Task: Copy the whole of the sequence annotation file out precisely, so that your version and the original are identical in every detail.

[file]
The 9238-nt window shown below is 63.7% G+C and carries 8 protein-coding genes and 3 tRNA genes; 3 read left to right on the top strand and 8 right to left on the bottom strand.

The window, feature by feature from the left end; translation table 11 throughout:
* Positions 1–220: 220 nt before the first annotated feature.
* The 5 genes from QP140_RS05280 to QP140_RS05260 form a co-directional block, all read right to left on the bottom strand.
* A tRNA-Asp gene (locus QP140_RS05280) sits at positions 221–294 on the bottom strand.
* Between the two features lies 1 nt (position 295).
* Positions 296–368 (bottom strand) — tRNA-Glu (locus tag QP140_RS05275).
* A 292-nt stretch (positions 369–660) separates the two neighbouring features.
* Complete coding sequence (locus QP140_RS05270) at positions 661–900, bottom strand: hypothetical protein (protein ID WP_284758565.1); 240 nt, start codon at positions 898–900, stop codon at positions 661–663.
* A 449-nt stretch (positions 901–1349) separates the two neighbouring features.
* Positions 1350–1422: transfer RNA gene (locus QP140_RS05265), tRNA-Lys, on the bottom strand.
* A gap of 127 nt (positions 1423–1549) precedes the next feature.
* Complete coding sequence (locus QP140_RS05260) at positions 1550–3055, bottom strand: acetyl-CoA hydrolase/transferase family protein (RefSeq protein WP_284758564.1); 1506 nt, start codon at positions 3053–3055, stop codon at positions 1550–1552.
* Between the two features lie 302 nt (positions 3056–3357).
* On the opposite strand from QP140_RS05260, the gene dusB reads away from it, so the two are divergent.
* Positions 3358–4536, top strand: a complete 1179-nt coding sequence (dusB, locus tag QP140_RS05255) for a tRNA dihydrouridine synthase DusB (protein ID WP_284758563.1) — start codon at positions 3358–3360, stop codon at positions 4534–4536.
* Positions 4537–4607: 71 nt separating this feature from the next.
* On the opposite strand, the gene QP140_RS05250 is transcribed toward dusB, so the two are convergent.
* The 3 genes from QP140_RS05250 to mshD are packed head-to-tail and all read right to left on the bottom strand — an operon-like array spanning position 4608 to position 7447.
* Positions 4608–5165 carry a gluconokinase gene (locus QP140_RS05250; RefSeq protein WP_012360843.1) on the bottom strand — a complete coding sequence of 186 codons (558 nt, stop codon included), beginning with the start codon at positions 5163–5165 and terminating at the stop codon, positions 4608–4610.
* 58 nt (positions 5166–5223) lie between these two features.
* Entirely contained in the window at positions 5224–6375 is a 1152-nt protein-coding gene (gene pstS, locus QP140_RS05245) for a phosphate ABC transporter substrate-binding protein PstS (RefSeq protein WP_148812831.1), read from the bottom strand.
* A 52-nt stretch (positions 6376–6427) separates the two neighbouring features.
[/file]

The 9238-nt window shown below is 63.7% G+C and carries 8 protein-coding genes and 3 tRNA genes; 3 read left to right on the top strand and 8 right to left on the bottom strand.

The window, feature by feature from the left end; translation table 11 throughout:
* Positions 1–220: 220 nt before the first annotated feature.
* The 5 genes from QP140_RS05280 to QP140_RS05260 form a co-directional block, all read right to left on the bottom strand.
* A tRNA-Asp gene (locus QP140_RS05280) sits at positions 221–294 on the bottom strand.
* Between the two features lies 1 nt (position 295).
* Positions 296–368 (bottom strand) — tRNA-Glu (locus tag QP140_RS05275).
* A 292-nt stretch (positions 369–660) separates the two neighbouring features.
* Complete coding sequence (locus QP140_RS05270) at positions 661–900, bottom strand: hypothetical protein (protein ID WP_284758565.1); 240 nt, start codon at positions 898–900, stop codon at positions 661–663.
* A 449-nt stretch (positions 901–1349) separates the two neighbouring features.
* Positions 1350–1422: transfer RNA gene (locus QP140_RS05265), tRNA-Lys, on the bottom strand.
* A gap of 127 nt (positions 1423–1549) precedes the next feature.
* Complete coding sequence (locus QP140_RS05260) at positions 1550–3055, bottom strand: acetyl-CoA hydrolase/transferase family protein (RefSeq protein WP_284758564.1); 1506 nt, start codon at positions 3053–3055, stop codon at positions 1550–1552.
* Between the two features lie 302 nt (positions 3056–3357).
* On the opposite strand from QP140_RS05260, the gene dusB reads away from it, so the two are divergent.
* Positions 3358–4536, top strand: a complete 1179-nt coding sequence (dusB, locus tag QP140_RS05255) for a tRNA dihydrouridine synthase DusB (protein ID WP_284758563.1) — start codon at positions 3358–3360, stop codon at positions 4534–4536.
* Positions 4537–4607: 71 nt separating this feature from the next.
* On the opposite strand, the gene QP140_RS05250 is transcribed toward dusB, so the two are convergent.
* The 3 genes from QP140_RS05250 to mshD are packed head-to-tail and all read right to left on the bottom strand — an operon-like array spanning position 4608 to position 7447.
* Positions 4608–5165 carry a gluconokinase gene (locus QP140_RS05250; RefSeq protein WP_012360843.1) on the bottom strand — a complete coding sequence of 186 codons (558 nt, stop codon included), beginning with the start codon at positions 5163–5165 and terminating at the stop codon, positions 4608–4610.
* 58 nt (positions 5166–5223) lie between these two features.
* Entirely contained in the window at positions 5224–6375 is a 1152-nt protein-coding gene (gene pstS, locus QP140_RS05245) for a phosphate ABC transporter substrate-binding protein PstS (RefSeq protein WP_148812831.1), read from the bottom strand.
* A 52-nt stretch (positions 6376–6427) separates the two neighbouring features.